Speaking to local media earlier this month, Adhaalath Party President Sheikh Imran Abdulla said that a ‘mass national gathering’ would be held at Male’s artificial beach area on November 3 at 4:00pm to coincide with Victory Day. Victory Day is held in remembrance of a failed coup attempt that was thwarted in 1988.
Sheikh Imran told the Sun Online news service that the gathering was devised as part of ongoing attempts to try and “reclaim” the airport from GMR. Imran was not responding to calls from Minivans News at the time of press.
Minivan News was also awaiting a response from Abdulla Ameen, Secretary General of the government-aligned Dhivehi Qaumee Party (DQP) at the time of press concerning its response to the proposed gathering. The DQP had previously published a 24-page book claiming that the former government’s lease of INIA to GMR was a threat to local industry that would serve to “enslave the nation and its economy”.
Meanwhile, the Dhivehi Rayyithunge Party (DRP) claimed last month that while it held issues with the overall benefit to the Maldives from the GMR deal, “due process” had to be followed through proper legal channels in order to establish if any wrong doing had occurred with the airport contract.
JP Deputy Leader Jabir himself this week criticised certain high-profile political figures in the country over their response to the GMR contract. He accused some of these figures of not “knowing what they are talking about” in regards to the deal, highlighting the need for a review of the agreement within the Public Accounts Committee.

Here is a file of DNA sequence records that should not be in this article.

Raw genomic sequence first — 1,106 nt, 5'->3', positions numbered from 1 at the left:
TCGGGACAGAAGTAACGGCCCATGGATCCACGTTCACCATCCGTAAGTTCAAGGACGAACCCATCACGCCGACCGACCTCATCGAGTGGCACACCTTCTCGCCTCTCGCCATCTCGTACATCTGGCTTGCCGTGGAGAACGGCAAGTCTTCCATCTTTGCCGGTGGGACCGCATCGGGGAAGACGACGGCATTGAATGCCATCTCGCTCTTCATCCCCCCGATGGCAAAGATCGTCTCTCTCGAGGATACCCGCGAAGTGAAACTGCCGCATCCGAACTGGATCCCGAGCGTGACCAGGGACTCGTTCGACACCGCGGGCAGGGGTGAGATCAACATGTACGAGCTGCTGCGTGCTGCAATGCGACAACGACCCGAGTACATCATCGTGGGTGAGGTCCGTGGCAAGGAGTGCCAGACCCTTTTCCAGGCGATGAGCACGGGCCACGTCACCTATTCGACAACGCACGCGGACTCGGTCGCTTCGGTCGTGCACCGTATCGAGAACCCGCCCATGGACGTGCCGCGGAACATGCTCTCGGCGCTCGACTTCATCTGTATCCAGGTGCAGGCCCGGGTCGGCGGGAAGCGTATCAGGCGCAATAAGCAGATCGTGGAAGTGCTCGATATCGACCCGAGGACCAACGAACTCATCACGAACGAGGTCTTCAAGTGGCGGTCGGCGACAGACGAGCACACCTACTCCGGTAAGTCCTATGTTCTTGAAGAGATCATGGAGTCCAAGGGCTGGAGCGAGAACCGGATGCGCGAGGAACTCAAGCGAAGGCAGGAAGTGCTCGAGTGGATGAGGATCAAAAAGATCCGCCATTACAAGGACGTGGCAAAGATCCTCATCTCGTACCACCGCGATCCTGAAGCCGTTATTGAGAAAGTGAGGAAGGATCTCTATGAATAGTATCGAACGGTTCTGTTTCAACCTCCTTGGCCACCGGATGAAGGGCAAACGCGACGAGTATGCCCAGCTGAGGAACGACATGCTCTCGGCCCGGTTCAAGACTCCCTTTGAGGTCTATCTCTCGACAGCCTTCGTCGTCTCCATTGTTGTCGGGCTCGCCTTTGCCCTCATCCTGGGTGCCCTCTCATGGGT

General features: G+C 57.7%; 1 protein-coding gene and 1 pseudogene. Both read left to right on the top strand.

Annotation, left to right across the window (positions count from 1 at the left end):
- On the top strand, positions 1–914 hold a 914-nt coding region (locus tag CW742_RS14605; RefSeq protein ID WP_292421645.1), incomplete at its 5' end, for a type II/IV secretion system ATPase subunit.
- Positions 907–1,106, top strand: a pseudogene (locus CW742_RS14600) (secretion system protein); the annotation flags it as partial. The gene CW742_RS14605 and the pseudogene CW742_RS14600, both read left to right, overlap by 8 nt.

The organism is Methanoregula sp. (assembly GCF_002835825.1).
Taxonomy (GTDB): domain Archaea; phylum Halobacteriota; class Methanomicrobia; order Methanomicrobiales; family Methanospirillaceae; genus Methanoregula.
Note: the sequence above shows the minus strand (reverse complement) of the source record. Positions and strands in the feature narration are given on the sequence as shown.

Jabir was particularly critical of the Adhaalath Party’s response towards the GMR issue, which he claimed had complicated finding a resolution.
“Sometimes they are religious experts, sometimes they are financial experts. But everyone loves Islam here. Right now, foreign investors are finding it difficult to understand the climate here. This is not a perfect time for this issue to be happening with GMR,” he said. “I think these protests [against GMR] are unrealistic.”
Jabir claimed that from his experience as both a parliamentarian and business owner in the country, there was “no such thing” as a deal that cannot be renegotiated.
“However, if there is no talking then the country is only losing money whilst people take to the streets,” he added.
Earlier this month, INIA CEO Andrew Harrison told Indian media that the company had received no official word from the Maldivian government concerning a resolution to the dispute.
Yet despite MP Jabir’s concerns about the potential impacts the ongoing dispute over the airport development might have on future foreign investment, one national trade body recently played down fears that GMR’s case was proving to be economically detrimental to the Maldives.
The Maldives National Chamber of Commerce and Industries (MNCCI) claimed last month that legal wrangling between the government and GMR over the multi-million dollar airport development was not adversely harming confidence in the country’s “challenging” investment climate.
MNCCI Vice President Ishmael Asif contended that ongoing legal disputes linked to both the GMR agreement and another high-profile contract to manage a border control system with Malaysia-based Nexbis were not among concerns foreign investors had raised with the chamber.
“GMR has nothing to do with the investment climate here, at the end of the day it is a personal concern for the company and more a matter of local politics,” he claimed.